Tag Archives: OakCreekVillage

About the redevelopment in the SouthEastern end of our the Neighborhood

Oak Creek Village – Zoning Case Summary

*This blog contains information that has appeared in earlier blog posts on this website.  

In January 2013, myself and Chad Kimbell, BCNA Zoning Chair, met with the attorney  (John Donisi) and the affordable housing consultant (Sarah Andre) representing the owner of Oak Creek Village, Rene Campos.   John and Sarah presented the preliminary plans to redevelop 2324 Wilson Street.  The property had housed 170 Section 8 affordable housing units since the early 1970s and, under their existing zoning, they could build up to (approximately) 325 units.  We were told Mr. Campos wanted to develop the site into a mixed income property, with 173 affordable housing units and 470 market rate units, for a total of 580 units.   Chad and I stated, during this meeting, that the proposed increase in density, more than 3 times the current density, was unacceptable to BCNA and we would not support their zoning application.

As the days and months ticked away, Oak Creek Village did not reduce their proposed density yet the Texas Department of Housing and Community Affairs (TDHCA) wanted to hear from BCNA in regard to a potential $18 million tax credit for Mr. Campos.   TDHCA gives out tax credit incentives for developers to build affordable housing properties and, in our case, BCNA was asked if the plans for Oak Creek Village “met the needs of the community.”

BCNA held several public meetings and we determined that redeveloping the affordable housing units at Oak Creek Village met the needs of current Oak Creek Village tenants and aligned with Bouldin Creek’s Neighborhood Plan.   However, BCNA remained concerned about the increase in density, as well as the height of the buildings, vehicle access and pedestrian safety and we communicated these concerns to Mr. Campos’ team, along with other development requests to consider.

On June 28, 2013, Mr. Campos and BCNA reached an agreement that reduced the total unit density of the property and included other negotiated terms.   Below is a summary of the negotiated terms and how the term is legally binding.   Even though BCNA accepted these terms, we did not ‘Support’ the zoning application for Oak Creek Village.   Instead, BCNA Steering Committee voted to remain “Not Opposed” to their zoning application.

Private Restrictive Covenant between BCNA and 2007 Travis Heights LLP (Rene Campos):

  1. 173 Affordable Housing units are guaranteed to remain in place for 35 years 
  2. $30,000 of funding to be utilized by BCNA for traffic calming or sidewalk improvements within reasonable proximity of the 2324 Wilson Street
  3. 1500 square feet of Community Room space will be made available for use by BCNA for 35 years
  4. Property will comply with the outdoor and exterior lighting standards the City of Westlake Hills
  5. Parking and vehicular access to Wilson Street is limited to a single driveway serving a 36-space surface parking lot.
  6. BCNA shall be a stakeholder and included in discussions regarding on-site security security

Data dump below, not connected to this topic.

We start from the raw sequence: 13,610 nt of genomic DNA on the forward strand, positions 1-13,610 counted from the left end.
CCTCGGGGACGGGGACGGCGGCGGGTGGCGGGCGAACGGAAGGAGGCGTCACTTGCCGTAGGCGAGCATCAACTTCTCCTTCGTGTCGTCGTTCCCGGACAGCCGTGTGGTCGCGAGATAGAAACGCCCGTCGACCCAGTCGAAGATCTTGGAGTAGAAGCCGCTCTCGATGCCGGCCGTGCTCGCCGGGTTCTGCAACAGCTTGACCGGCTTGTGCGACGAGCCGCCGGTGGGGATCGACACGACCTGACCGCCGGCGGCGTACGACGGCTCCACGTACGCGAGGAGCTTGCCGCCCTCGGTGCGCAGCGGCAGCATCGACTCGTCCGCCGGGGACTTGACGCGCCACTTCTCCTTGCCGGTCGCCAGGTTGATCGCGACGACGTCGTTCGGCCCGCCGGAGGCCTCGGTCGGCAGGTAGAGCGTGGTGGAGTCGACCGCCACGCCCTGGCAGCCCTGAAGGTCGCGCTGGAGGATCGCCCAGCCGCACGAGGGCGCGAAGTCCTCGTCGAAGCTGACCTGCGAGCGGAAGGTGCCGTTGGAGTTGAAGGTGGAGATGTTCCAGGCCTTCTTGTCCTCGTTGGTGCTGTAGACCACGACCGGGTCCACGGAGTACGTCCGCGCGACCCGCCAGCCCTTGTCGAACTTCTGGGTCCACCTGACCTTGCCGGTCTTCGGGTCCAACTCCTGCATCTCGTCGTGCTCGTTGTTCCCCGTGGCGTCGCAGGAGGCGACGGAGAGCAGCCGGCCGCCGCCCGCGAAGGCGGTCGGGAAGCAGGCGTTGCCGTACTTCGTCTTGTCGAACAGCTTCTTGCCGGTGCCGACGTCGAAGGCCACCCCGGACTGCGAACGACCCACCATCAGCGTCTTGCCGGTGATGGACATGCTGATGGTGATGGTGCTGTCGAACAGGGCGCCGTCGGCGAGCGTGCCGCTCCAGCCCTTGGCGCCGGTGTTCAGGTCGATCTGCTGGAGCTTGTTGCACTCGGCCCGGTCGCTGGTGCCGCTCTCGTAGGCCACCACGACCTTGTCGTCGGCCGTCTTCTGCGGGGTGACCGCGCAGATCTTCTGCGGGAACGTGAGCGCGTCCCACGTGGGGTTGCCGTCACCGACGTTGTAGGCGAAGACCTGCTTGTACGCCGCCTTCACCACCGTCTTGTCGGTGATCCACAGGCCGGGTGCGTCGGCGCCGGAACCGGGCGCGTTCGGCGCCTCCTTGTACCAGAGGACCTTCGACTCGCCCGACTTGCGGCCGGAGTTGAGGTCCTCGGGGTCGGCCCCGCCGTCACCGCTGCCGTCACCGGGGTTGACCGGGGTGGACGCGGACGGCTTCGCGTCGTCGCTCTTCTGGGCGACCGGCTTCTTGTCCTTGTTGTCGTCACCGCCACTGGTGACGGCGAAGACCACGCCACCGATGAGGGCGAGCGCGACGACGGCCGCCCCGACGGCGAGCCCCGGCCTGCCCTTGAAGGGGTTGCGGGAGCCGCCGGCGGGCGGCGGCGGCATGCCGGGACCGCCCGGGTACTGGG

7. BCNA shall be a stakeholder and included in discussions regarding on-site property management, youth programming and senior programming, consistent with the terms executed between the Oak Creek Village Tenants Association and Rene Campos.

City of Austin Conditional Overlay for 2324 Wilson Street:

  1. Maximum number of units, 486
  2. Maximum building height, 60′
  3. Vehicular access to the property’s internal driveways will be from Oltorf and S. 1st Streets

Once the Private Restrictive Covenant is recorded with Travis County, BCNA will post the original to the website.


Proposed Terms and Info on Planning Commission for 2324 Wilson Street

Good evening neighbors,


The zoning application for 2324 Wilson Street to upzone to MF-6 is currently scheduled to be heard at Planning Commission tomorrow evening (meeting begins at 6pm).   However, the status of this case is ‘pending’ because City staff have not completed their end.   There is a small chance that this case will be postponed by City staff if they don’t get their analyses in and if that happens, a BCNA officer will send out a notification of the change.


For now, Kevin, Chad and I are planning to go to Planning Commission tomorrow evening.   We have sent the Developer (used to be called Eureka Holdings but now its 2007 Travis Heights LLP) the proposed terms below and we are meeting with them tomorrow in the late afternoon.    Currently our negotiations are on-going and hence, BCNA cannot take a position until negotiating terms are voted on by the BCNA Steering Committee, and then finalized in the appropriate legal documents.


It is important that we follow our by-laws and convene a Steering Committee meeting to discuss and vote on the terms before we finalize any legal documents.     That means that even if all goes well tomorrow afternoon with the Developer, BCNA will not be ready to communicate our position on the zoning case until after the SC convenes.   We believe BCNA will be ready to articulate our full position by June 5th, after the SC convenes and after we’ve had some time to write up our position.